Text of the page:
Time for another net worth update… last one was back in April.
Credit Card Debt
I used to take money from credit cards at 0% APR and place it into online savings accounts, bank CDs, or savings bonds that earned 4-5% interest (much less recently), keeping the difference as profit while taking minimal risk. (Minimal in regards that the risk was under my control.) However, given the current lack of great no fee 0% APR balance transfer offers, I am currently not playing this “game”.
Most credit cards don’t require you to pay the charges built up during a monthly cycle until after a grace period of about 14 days. This theoretically provides enough time for you to receive your statement in the mail and send back a check. As this is simply a real-time snapshot of my finances, my credit card debt consists of just these charges.
Retirement and Brokerage accounts
We recently converted our Traditional IRA balances to Roth IRAs, as the income restrictions were lifted this year. The choice to convert was rather simple for us, as we had non-deductible contributions that will now be able to be withdrawn tax-free. (We still owe taxes on very modest gains.)
Our total retirement portfolio is now $289,277 or on an estimated after-tax basis, $249,976. At a theoretical 4% withdrawal rate, this would provide $833 per month in after-tax retirement income, which brings me to 33% of my long-term goal of generating $2,500 per month.
Cash Savings and Emergency Funds
We are now a bit below a year’s worth of expenses (conservatively estimated at $60,000) in our emergency fund. This is after withholding some money for paying taxes on the Roth IRA conversion above, and also for undisclosed, one-time recent expenses. It’d be fun to say that we picked up a convertible or something, but the reality is much less exciting.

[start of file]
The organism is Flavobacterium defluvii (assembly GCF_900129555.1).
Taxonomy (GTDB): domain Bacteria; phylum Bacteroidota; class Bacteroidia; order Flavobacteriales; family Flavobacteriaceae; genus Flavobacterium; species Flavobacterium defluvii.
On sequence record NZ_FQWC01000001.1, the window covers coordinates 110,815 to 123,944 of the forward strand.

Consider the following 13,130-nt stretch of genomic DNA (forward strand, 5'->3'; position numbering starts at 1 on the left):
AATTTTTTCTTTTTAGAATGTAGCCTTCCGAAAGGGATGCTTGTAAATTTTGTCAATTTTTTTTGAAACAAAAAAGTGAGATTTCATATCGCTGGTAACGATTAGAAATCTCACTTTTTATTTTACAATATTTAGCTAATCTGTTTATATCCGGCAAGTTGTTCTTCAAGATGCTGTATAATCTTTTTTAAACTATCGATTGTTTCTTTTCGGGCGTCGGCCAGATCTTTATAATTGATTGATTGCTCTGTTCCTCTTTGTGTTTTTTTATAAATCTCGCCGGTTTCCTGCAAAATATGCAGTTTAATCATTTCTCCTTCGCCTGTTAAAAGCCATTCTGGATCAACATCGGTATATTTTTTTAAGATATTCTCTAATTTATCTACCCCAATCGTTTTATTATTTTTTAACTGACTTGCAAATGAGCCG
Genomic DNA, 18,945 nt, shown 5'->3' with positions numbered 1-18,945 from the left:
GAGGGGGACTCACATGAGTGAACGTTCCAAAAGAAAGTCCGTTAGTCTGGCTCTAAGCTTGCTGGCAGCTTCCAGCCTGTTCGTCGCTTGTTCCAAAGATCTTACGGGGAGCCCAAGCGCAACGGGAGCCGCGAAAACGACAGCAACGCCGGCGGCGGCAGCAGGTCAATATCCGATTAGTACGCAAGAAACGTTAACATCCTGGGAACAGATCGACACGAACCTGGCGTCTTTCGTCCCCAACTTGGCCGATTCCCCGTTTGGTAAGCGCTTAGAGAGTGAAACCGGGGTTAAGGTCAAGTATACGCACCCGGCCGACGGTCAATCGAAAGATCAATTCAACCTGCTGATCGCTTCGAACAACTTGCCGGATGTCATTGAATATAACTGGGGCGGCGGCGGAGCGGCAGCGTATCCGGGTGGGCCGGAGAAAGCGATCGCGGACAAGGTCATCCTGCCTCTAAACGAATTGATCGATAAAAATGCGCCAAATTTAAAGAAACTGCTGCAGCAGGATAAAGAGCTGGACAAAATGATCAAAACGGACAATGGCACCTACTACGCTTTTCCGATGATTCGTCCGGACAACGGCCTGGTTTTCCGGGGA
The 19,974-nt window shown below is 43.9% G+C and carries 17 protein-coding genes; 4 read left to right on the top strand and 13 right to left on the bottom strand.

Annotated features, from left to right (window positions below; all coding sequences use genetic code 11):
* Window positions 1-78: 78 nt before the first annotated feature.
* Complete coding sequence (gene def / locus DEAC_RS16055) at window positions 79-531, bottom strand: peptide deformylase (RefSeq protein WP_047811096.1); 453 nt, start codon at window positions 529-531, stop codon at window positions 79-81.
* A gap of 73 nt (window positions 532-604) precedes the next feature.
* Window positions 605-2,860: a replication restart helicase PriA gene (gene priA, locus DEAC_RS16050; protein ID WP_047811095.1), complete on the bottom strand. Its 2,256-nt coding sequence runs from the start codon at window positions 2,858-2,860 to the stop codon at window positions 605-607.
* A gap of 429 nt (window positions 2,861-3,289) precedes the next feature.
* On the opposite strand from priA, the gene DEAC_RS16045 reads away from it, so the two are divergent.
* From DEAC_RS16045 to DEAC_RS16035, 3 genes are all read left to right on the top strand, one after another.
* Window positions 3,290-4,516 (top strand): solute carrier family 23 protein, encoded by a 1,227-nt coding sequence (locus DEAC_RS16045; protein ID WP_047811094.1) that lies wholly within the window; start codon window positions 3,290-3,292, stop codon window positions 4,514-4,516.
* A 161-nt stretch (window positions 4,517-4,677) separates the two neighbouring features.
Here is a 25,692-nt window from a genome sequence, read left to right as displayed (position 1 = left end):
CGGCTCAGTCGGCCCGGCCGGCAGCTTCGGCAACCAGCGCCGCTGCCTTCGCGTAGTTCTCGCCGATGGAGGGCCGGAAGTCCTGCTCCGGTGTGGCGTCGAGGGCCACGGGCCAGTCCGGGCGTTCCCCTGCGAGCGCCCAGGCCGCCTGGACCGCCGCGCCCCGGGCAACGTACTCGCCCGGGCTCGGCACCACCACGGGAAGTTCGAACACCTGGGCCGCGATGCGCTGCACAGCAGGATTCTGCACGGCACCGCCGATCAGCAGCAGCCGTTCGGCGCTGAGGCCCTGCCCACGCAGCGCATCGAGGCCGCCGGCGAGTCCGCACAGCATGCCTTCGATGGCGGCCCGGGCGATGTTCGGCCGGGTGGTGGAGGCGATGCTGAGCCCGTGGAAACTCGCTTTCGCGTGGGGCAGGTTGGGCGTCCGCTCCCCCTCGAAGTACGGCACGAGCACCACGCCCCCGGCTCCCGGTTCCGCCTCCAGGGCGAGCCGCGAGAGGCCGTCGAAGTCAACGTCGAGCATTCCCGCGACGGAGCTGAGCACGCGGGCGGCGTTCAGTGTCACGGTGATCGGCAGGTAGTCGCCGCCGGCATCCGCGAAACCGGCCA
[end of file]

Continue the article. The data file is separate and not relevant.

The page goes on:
Our cash savings is mostly kept in a combination of a rewards checking account (with debit card usage requirements), a SmartyPig account at 2.15% APY currently, or in a 5-year CD from Ally Bank, which despite the long term still provides a very competitive yield even if you withdraw early before the 5 years is up. (See here for more details.)
I am still not using any internet home valuation tools to track home value. After using them for a year and finding them unreliable, I am back to maintaining a conservative estimate and focusing on mortgage payoff. If we get some positive cashflow after retirement savings, I do want to pay it down faster.